DUJIANGYAN, China – Releasing a tidal wave of emotion and anger, hundreds of grieving parents and sympathizers gathered at a pile of rubble that was once the Juyuan Middle School on Tuesday to memorialize the nearly 1,000 teenagers who died when the building collapsed in the May 12 earthquake.
The heart-rending ceremony also offered the victims' parents an opportunity to demand justice.
A woman clutching the portrait of her daughter, Dong Yan, cursed the people in charge of building the school, which collapsed even though all the buildings around it remained standing. Like most of the people in the crowd, she believes local corruption was the reason for the poor construction.
Ryan Pyle / msnbc.com
| Click for slide show: Parents mourn the loss of
the children who died at Juyuan Middle School
during the May 12 earthquake in China.
"We want the truth to come out and the corrupt officials to be punished," she said between sobs. "These corrupt players are the ones who have caused us so much misery."
Banners hung across the destroyed building for the occasion were more blunt: "Get even for the deaths of the Juyuan students," read one. Another demanded harsh punishment for the "murderers" responsible for the collapsed school. "Whoever is responsible for the building should pay with their life," said another, comparing the building materials used in the structure to tofu.
As the crowd grew, the sound of weeping became a chorus. Women sobbed, and men drew deeply on cigarettes as tears trickled down their cheeks. Mourners lit candles and incense in the wreckage. Some women were so distraught they were carried away by family and friends. A girl recovering from head injuries stood holding a picture of her dead brother, a faraway look on her face. A hastily set up sound system broadcast a dirge. The crack of fireworks cut through the din.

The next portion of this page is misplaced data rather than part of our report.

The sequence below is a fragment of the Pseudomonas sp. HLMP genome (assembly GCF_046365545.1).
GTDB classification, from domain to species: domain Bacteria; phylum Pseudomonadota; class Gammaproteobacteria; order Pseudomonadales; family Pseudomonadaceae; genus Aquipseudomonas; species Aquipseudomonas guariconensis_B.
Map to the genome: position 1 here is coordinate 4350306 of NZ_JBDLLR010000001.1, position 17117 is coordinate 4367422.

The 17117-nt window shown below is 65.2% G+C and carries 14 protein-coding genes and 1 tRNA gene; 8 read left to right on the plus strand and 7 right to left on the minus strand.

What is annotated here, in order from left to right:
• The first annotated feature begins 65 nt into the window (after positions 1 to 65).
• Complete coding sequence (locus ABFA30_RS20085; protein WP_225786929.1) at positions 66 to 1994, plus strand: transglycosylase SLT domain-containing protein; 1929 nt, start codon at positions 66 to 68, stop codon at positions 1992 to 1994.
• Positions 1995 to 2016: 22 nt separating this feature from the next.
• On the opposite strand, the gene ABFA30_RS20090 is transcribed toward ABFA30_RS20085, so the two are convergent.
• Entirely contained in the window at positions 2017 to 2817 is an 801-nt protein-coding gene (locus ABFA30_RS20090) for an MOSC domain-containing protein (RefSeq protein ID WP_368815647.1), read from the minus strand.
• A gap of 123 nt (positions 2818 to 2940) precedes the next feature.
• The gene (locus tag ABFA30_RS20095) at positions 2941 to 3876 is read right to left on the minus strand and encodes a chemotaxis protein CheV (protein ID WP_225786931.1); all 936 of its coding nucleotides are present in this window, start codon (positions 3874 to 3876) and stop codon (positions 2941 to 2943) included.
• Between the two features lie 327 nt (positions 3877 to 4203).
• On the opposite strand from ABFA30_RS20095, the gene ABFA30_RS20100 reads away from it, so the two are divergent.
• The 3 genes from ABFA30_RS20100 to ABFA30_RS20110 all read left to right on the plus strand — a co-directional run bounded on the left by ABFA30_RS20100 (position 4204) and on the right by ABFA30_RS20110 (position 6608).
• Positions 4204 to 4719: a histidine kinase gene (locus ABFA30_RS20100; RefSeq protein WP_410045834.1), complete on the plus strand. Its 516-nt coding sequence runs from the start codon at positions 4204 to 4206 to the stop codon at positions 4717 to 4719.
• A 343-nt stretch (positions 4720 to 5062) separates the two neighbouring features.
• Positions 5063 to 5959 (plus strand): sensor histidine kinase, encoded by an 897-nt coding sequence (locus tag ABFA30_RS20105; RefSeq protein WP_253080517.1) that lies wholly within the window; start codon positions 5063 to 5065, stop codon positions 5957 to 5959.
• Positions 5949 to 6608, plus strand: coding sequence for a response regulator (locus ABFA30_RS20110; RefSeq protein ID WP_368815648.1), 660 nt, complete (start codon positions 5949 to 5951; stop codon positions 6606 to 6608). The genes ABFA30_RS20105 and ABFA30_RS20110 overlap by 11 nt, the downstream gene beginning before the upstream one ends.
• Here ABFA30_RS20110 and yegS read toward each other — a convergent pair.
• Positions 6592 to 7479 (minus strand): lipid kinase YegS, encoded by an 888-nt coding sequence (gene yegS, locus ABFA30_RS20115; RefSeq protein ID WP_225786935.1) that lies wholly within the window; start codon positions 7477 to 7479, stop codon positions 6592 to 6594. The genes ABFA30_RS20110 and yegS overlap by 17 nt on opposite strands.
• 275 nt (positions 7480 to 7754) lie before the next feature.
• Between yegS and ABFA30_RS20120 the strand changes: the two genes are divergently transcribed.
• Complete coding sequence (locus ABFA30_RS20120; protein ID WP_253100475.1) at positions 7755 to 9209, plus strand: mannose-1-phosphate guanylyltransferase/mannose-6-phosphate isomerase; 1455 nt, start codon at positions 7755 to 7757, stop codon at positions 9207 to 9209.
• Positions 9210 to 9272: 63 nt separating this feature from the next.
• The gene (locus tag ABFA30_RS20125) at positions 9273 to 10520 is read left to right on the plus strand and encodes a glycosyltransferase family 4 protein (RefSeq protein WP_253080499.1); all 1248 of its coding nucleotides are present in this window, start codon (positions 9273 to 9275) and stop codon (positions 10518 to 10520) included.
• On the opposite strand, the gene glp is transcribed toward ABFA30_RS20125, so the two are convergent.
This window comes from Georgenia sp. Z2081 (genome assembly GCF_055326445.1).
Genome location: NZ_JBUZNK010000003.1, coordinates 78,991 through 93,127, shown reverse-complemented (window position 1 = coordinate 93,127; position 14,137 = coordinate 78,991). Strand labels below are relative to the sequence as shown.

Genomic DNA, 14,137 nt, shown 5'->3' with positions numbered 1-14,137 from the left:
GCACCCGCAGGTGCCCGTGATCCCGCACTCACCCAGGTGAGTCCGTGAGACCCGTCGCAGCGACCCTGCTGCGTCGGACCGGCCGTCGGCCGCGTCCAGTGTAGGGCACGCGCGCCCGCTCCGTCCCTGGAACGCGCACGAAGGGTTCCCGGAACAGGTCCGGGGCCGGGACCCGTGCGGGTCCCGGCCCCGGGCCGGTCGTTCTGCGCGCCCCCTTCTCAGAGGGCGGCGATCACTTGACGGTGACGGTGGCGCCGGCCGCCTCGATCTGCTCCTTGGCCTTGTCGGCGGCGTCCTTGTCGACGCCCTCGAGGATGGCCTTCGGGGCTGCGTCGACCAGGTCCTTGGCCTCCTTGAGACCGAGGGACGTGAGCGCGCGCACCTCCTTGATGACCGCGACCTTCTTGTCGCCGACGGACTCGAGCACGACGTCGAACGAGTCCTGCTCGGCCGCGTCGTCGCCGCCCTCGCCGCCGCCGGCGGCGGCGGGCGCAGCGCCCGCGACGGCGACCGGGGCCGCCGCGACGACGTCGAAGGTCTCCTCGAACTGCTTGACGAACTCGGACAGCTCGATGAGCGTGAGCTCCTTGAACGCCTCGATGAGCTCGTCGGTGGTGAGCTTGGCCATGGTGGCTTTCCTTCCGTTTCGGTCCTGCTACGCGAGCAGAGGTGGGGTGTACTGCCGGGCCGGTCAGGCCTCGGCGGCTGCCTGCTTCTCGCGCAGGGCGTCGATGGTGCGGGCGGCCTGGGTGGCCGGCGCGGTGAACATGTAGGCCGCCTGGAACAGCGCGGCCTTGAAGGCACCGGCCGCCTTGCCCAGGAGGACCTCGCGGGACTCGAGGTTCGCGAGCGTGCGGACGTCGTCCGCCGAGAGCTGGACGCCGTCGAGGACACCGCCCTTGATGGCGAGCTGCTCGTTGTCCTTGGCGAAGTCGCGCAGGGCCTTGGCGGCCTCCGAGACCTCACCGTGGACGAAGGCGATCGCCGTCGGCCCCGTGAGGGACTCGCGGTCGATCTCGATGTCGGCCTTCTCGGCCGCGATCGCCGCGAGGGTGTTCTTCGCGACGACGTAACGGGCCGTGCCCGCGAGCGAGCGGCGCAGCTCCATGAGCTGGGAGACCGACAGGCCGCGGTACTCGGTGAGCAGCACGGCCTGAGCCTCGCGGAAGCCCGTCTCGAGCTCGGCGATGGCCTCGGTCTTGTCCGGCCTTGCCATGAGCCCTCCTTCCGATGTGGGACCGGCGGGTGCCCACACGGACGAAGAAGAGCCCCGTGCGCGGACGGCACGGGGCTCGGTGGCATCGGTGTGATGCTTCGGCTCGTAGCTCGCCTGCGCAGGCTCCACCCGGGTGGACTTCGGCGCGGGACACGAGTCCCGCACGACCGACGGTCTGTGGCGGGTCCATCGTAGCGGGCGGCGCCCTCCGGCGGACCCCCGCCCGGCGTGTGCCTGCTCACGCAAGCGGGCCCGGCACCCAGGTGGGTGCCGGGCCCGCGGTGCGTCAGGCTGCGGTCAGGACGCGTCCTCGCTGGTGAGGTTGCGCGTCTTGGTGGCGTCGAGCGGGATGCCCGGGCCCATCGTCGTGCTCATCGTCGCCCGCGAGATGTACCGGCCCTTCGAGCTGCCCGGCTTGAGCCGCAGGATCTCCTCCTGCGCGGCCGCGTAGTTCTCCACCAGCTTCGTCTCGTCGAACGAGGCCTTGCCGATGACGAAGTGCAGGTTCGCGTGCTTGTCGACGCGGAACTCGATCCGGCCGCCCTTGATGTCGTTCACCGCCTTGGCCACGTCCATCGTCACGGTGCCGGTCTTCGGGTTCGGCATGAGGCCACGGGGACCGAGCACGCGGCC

Notably missing from the memorial service were any representatives of the school or the local government, who in most crises would be expected to attempt to console the mourners.
Instead, two trucks arrived as the service got under way and began spraying down the ruins. One of them started to work at the far end of the building, and began moving toward the mourners. A driver, dressed in white, got out and tried unsuccessfully to shoo away the mourners. At one point, the two trucks took up positions on both sides of the crowd, with their powerful sprayers pointed at the center, as if they might start work in spite of the funeral. Eventually they backed out and drove away.
After 300 to 400 people had gathered, including several dozen Chinese journalists, the mood turned more businesslike. One parent took the microphone to organize mourners by class of students. He also announced that the group was gathering the names of the affected families so that they could speak with one voice in demanding justice and accountability from the government.
The collapse of Juyuan school was not an isolated incident in Dujiangyan, a city about one hour's drive from Chengdu that suffered profound damage in the earthquake. Though it was farther from the epicenter than many other towns, the city's schools fared particularly badly.
At the Juyuan memorial, a man named Yan beseeched journalists to cover a similar event next week to commemorate students at the Xinjian Primary School, where he said his 10-year-old daughter died in a similar collapse along with more than 300 other children. He said local officials lied when they reported 20 deaths in the school.
|Ryan Pyle / MSNBC.com|
|A father mourns for his daughter at what is left of the Juyuan Middle School.|
Yan, too, wants someone held accountable for the collapse of the school that led to his daughter's death. He says that families of victims have been offered a total of 32,000 yuan (about $4,500) in "comfort money" from the central government, the provincial government and the local government.
"None of us has touched this money," he says. "What we want is justice."